Bilal Hafeez (12:44):
In order to structure those deals, do you need to have people on the ground? I mean, presumably you have to know the whole legal set-up of the country because they’re private deals and you need to have some confidence in the system in order for the contract to be watertight.
Robert Koenigsberger (12:59):
Yeah, absolutely. So the way that we approach it is we have our own direct lending platforms in these countries. They tend to be partnerships with people that have a really good skillset, really good pipelines, really good ability to manage the risk locally, but they lack the capital. So it makes for a very complimentary relationship. For example, we have a group in Turkey called Crescent. They do trade finance, I would argue they actually do trade, they have warehouses and they keep the collateral in their warehouse and they’ll give a little bit of the underlying commodity, if you will, and then get a receivable from off door. So it’s very secure, but it’s a lot of work. Our partner in Mexico, MNJ, has close to 75 people doing the supplier finance. So it’s labour-intensive, but there’s a lot of extra yield to be had.
The Problem With EM Indices
Bilal Hafeez (13:46):
Yeah. Okay. So that’s a clear one where you’re essentially saying that the simple liquid trade, there’s actually better returns that you can get. And then secondly, the illusion of that liquidity, it’s an illusion that liquidity often isn’t there at the price you want it in any case. So there’s a different way of looking at that. So that makes sense. What are the misconceptions you think there are about EM?
Robert Koenigsberger (14:10):
Well, look, I mean emerging markets as a label, to me, is a misconception. So if you go back to the period you talked about before in the ’90s, it was much more of a homogeneous asset class and things kind of went up and down together. Today, any given theme for emerging market countries, corporations, quasi could have different outcomes. I mean, just take energy at a hundred and energy at zero where we have energy exporters and we have energy importers, take any commodity, take food stuffs, what have you. So we’re starting to see a dispersion of actual outcomes in emerging markets relative to global themes that is perhaps a little bit different than when people say EM, they go, ‘Well, that’s bad for EM.’ Like oil at $80 is bad, it’s inflation. Well, I don’t know, the Mexicans think it’s pretty good. They’re exporting. So I’d say it’s become a difficult label or misconception.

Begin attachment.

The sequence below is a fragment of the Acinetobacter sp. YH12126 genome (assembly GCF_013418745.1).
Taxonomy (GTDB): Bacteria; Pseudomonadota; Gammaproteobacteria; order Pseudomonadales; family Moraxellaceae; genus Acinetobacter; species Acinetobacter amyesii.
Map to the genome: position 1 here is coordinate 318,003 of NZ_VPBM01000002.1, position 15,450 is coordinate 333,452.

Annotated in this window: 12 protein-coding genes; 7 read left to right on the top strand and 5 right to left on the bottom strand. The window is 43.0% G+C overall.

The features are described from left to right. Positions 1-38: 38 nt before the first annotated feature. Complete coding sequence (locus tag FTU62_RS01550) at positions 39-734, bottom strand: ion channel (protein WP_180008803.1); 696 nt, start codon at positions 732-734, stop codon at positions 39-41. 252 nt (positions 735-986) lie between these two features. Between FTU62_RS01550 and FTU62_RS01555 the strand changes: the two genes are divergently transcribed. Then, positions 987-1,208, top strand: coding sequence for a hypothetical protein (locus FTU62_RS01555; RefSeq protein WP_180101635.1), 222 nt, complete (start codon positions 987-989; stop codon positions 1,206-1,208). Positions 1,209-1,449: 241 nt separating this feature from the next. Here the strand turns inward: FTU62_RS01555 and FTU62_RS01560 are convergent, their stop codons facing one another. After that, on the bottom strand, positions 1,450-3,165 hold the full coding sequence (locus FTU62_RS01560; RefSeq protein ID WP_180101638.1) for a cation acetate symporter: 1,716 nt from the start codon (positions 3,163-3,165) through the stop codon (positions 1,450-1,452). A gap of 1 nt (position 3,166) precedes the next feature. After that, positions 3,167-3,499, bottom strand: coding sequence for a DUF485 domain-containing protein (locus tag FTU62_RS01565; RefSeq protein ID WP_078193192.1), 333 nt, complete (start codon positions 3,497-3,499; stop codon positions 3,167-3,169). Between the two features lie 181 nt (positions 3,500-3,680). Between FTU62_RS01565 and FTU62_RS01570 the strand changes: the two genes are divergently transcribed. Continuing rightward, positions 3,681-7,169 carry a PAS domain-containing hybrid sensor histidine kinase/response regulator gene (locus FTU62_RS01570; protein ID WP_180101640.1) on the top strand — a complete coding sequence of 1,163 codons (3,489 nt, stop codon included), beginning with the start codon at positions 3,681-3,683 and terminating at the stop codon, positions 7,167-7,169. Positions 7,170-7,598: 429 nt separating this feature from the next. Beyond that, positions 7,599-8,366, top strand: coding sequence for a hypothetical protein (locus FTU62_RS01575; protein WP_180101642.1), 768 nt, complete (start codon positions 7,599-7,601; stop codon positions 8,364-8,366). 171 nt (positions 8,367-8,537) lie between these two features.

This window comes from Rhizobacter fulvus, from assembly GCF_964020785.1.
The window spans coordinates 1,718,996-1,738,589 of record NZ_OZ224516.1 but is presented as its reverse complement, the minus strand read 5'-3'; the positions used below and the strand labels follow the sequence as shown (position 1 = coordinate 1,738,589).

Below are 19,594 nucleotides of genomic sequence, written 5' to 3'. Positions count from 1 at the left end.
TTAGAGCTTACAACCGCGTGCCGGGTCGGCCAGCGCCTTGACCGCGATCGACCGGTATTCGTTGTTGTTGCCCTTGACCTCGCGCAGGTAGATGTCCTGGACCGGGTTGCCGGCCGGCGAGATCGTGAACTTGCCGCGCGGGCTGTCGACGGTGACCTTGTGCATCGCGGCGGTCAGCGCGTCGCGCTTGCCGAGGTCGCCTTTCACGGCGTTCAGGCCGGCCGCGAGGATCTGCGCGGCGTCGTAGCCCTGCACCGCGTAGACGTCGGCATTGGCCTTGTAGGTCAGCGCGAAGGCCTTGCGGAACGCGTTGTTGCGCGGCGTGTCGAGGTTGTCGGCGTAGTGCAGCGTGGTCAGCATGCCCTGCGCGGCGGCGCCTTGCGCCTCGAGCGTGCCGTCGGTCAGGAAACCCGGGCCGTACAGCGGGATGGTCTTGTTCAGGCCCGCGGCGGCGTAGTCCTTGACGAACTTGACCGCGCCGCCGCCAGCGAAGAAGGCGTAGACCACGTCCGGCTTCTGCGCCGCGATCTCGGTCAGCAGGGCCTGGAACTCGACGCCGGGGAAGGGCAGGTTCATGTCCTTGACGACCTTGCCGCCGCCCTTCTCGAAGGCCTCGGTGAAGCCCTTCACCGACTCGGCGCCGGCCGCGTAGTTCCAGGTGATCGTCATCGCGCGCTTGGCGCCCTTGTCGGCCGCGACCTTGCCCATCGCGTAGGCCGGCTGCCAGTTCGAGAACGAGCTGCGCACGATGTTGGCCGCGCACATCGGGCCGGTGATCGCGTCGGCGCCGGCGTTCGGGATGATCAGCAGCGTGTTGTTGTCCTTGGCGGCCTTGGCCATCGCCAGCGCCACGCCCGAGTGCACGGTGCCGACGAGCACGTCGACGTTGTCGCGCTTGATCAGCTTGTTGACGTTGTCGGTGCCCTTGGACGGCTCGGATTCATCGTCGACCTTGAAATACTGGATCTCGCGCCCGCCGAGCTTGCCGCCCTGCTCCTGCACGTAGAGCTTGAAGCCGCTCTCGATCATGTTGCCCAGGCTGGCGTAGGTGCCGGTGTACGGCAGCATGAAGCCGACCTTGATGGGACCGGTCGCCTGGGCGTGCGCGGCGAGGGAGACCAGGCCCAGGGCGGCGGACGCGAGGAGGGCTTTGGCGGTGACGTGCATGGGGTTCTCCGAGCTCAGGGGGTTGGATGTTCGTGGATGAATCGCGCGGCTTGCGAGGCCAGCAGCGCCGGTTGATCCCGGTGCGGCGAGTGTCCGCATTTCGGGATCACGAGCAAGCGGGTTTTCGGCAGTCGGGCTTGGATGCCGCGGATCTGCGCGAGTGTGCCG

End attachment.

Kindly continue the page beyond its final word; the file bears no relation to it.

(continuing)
Bilal Hafeez (15:06):
Robert Koenigsberger (15:07):
China and Sri Lanka both are called emerging markets. It tells you there’s a lot in between.
Bilal Hafeez (15:13):
Absolutely. And I often think China, I mean, while it’s kind of classified as EM, it’s not really EM. In many ways, it’s the second-biggest economy in the world, and in some ways it’s more important for the global economy than Europe is. But in terms of asset allocation then, people often, the way they look at EM is they’ll put a 5% allocation to some EM index often like EMBI, some external debt one or some local market debt one, and it’s a very sort of static approach. Now you have a different approach to asset allocation than that type of approach. Can you talk a bit more about that?